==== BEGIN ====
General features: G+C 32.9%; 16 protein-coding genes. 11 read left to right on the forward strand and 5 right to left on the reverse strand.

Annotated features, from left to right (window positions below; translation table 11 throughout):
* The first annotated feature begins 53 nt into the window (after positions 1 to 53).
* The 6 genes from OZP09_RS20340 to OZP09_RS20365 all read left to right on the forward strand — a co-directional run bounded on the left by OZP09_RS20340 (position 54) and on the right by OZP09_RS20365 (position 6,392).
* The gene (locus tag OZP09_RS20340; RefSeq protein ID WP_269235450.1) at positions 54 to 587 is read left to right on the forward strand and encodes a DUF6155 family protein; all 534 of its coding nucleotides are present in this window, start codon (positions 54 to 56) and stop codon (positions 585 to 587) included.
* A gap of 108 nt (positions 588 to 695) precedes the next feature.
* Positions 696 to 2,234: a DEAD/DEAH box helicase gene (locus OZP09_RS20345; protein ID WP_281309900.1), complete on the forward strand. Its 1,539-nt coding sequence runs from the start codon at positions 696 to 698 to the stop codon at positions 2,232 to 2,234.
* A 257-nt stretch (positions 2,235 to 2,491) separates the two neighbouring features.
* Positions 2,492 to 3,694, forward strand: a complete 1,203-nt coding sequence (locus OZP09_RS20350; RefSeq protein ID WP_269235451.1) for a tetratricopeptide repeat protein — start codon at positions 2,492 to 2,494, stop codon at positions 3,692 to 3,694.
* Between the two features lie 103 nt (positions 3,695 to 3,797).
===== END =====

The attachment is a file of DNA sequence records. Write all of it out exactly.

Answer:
General features: G+C 32.9%; 16 protein-coding genes. 11 read left to right on the forward strand and 5 right to left on the reverse strand.

Annotated features, from left to right (window positions below; translation table 11 throughout):
* The first annotated feature begins 53 nt into the window (after positions 1 to 53).
* The 6 genes from OZP09_RS20340 to OZP09_RS20365 all read left to right on the forward strand — a co-directional run bounded on the left by OZP09_RS20340 (position 54) and on the right by OZP09_RS20365 (position 6,392).
* The gene (locus tag OZP09_RS20340; RefSeq protein ID WP_269235450.1) at positions 54 to 587 is read left to right on the forward strand and encodes a DUF6155 family protein; all 534 of its coding nucleotides are present in this window, start codon (positions 54 to 56) and stop codon (positions 585 to 587) included.
* A gap of 108 nt (positions 588 to 695) precedes the next feature.
* Positions 696 to 2,234: a DEAD/DEAH box helicase gene (locus OZP09_RS20345; protein ID WP_281309900.1), complete on the forward strand. Its 1,539-nt coding sequence runs from the start codon at positions 696 to 698 to the stop codon at positions 2,232 to 2,234.
* A 257-nt stretch (positions 2,235 to 2,491) separates the two neighbouring features.
* Positions 2,492 to 3,694, forward strand: a complete 1,203-nt coding sequence (locus OZP09_RS20350; RefSeq protein ID WP_269235451.1) for a tetratricopeptide repeat protein — start codon at positions 2,492 to 2,494, stop codon at positions 3,692 to 3,694.
* Between the two features lie 103 nt (positions 3,695 to 3,797).